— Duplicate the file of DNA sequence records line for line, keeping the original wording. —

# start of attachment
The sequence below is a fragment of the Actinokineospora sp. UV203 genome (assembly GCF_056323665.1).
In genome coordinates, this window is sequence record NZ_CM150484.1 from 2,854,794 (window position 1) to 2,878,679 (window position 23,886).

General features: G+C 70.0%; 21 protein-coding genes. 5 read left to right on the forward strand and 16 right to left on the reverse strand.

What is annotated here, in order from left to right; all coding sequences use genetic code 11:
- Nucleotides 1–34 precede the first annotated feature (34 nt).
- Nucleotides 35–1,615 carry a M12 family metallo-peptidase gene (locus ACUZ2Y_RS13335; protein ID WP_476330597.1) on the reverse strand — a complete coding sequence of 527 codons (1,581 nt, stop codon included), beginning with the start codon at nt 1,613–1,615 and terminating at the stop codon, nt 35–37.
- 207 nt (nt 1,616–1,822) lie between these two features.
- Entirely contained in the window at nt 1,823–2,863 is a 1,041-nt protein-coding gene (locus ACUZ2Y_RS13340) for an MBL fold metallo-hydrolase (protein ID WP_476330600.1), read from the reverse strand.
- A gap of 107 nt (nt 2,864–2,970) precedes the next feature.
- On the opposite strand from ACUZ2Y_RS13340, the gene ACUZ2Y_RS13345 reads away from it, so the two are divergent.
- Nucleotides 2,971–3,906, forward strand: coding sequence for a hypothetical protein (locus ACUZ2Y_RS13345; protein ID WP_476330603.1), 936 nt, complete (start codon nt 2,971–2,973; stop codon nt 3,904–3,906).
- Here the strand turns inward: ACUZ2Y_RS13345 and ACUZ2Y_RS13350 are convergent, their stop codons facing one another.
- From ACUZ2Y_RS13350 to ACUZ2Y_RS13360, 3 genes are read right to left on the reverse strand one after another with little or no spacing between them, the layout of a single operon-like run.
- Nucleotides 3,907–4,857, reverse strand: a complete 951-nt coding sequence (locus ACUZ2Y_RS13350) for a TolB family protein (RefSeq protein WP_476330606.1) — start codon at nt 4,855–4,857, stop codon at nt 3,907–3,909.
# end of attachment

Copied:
The sequence below is a fragment of the Actinokineospora sp. UV203 genome (assembly GCF_056323665.1).
In genome coordinates, this window is sequence record NZ_CM150484.1 from 2,854,794 (window position 1) to 2,878,679 (window position 23,886).

General features: G+C 70.0%; 21 protein-coding genes. 5 read left to right on the forward strand and 16 right to left on the reverse strand.

What is annotated here, in order from left to right; all coding sequences use genetic code 11:
- Nucleotides 1–34 precede the first annotated feature (34 nt).
- Nucleotides 35–1,615 carry a M12 family metallo-peptidase gene (locus ACUZ2Y_RS13335; protein ID WP_476330597.1) on the reverse strand — a complete coding sequence of 527 codons (1,581 nt, stop codon included), beginning with the start codon at nt 1,613–1,615 and terminating at the stop codon, nt 35–37.
- 207 nt (nt 1,616–1,822) lie between these two features.
- Entirely contained in the window at nt 1,823–2,863 is a 1,041-nt protein-coding gene (locus ACUZ2Y_RS13340) for an MBL fold metallo-hydrolase (protein ID WP_476330600.1), read from the reverse strand.
- A gap of 107 nt (nt 2,864–2,970) precedes the next feature.
- On the opposite strand from ACUZ2Y_RS13340, the gene ACUZ2Y_RS13345 reads away from it, so the two are divergent.
- Nucleotides 2,971–3,906, forward strand: coding sequence for a hypothetical protein (locus ACUZ2Y_RS13345; protein ID WP_476330603.1), 936 nt, complete (start codon nt 2,971–2,973; stop codon nt 3,904–3,906).
- Here the strand turns inward: ACUZ2Y_RS13345 and ACUZ2Y_RS13350 are convergent, their stop codons facing one another.
- From ACUZ2Y_RS13350 to ACUZ2Y_RS13360, 3 genes are read right to left on the reverse strand one after another with little or no spacing between them, the layout of a single operon-like run.
- Nucleotides 3,907–4,857, reverse strand: a complete 951-nt coding sequence (locus ACUZ2Y_RS13350) for a TolB family protein (RefSeq protein WP_476330606.1) — start codon at nt 4,855–4,857, stop codon at nt 3,907–3,909.